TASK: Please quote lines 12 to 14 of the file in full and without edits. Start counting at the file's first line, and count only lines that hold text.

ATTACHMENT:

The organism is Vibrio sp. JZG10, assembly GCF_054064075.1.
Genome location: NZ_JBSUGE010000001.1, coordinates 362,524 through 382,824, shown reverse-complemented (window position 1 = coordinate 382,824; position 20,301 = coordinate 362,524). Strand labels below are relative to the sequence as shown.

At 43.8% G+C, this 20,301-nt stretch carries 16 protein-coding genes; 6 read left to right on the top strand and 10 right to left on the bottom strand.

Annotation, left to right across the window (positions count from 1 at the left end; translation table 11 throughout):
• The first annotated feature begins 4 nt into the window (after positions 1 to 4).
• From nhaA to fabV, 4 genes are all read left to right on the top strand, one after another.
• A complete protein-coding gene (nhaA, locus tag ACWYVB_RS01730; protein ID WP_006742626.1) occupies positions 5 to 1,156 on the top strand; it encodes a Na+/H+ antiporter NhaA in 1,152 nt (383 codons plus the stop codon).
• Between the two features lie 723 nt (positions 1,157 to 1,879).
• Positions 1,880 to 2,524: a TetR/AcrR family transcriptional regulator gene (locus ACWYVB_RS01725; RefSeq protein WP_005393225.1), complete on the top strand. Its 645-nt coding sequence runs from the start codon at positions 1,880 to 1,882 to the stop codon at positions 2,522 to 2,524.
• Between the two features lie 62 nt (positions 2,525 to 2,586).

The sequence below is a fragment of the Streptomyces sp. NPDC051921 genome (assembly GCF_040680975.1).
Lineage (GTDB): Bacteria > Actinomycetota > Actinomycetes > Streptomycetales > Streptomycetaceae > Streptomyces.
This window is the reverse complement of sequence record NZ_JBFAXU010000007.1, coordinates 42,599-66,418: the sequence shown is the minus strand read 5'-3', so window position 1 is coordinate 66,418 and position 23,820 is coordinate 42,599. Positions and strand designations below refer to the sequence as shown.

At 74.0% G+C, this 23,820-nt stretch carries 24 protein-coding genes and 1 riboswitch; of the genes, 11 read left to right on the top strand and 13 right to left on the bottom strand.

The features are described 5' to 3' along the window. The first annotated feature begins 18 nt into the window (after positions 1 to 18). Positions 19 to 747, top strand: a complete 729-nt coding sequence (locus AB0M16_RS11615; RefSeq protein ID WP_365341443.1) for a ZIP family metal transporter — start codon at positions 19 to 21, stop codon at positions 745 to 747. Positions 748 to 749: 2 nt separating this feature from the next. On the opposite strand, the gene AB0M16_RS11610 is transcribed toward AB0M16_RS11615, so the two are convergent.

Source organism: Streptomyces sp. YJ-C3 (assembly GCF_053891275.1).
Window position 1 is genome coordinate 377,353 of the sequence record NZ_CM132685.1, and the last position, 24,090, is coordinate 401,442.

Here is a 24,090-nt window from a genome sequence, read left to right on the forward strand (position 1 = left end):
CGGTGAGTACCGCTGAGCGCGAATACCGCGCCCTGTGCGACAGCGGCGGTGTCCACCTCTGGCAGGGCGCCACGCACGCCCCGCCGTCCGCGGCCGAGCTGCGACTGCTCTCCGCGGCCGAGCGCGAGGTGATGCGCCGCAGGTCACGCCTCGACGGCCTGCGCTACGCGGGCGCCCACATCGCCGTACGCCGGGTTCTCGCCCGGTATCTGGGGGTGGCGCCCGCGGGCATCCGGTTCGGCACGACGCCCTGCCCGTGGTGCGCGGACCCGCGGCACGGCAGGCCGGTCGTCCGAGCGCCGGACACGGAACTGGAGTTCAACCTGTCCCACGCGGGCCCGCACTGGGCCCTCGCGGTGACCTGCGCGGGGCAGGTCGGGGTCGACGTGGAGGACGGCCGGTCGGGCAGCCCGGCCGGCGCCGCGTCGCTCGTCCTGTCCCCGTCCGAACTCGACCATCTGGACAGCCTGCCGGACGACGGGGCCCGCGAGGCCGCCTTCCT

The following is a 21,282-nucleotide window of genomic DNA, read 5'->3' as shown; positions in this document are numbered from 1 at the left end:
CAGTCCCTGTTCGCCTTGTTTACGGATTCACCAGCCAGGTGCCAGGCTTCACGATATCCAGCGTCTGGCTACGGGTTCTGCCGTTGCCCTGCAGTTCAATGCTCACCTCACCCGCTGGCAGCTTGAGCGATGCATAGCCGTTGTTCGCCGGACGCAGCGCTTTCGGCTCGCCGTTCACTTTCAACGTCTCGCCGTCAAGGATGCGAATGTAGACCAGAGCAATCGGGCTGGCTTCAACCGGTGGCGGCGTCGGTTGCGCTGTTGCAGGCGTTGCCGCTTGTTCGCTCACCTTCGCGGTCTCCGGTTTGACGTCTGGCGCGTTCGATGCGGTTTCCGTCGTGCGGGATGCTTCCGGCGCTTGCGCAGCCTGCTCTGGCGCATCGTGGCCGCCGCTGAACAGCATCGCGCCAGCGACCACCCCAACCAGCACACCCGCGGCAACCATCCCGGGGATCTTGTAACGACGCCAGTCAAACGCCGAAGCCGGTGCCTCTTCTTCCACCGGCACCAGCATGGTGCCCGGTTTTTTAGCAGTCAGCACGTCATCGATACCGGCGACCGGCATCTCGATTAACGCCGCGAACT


Lineage (GTDB): Bacteria > Actinomycetota > Actinomycetes > Streptomycetales > Streptomycetaceae > Streptomyces.
This window is the reverse complement of sequence record NZ_JBFAXU010000007.1, coordinates 42,599-66,418: the sequence shown is the minus strand read 5'-3', so window position 1 is coordinate 66,418 and position 23,820 is coordinate 42,599. Positions and strand designations below refer to the sequence as shown.

At 74.0% G+C, this 23,820-nt stretch carries 24 protein-coding genes and 1 riboswitch; of the genes, 11 read left to right on the top strand and 13 right to left on the bottom strand.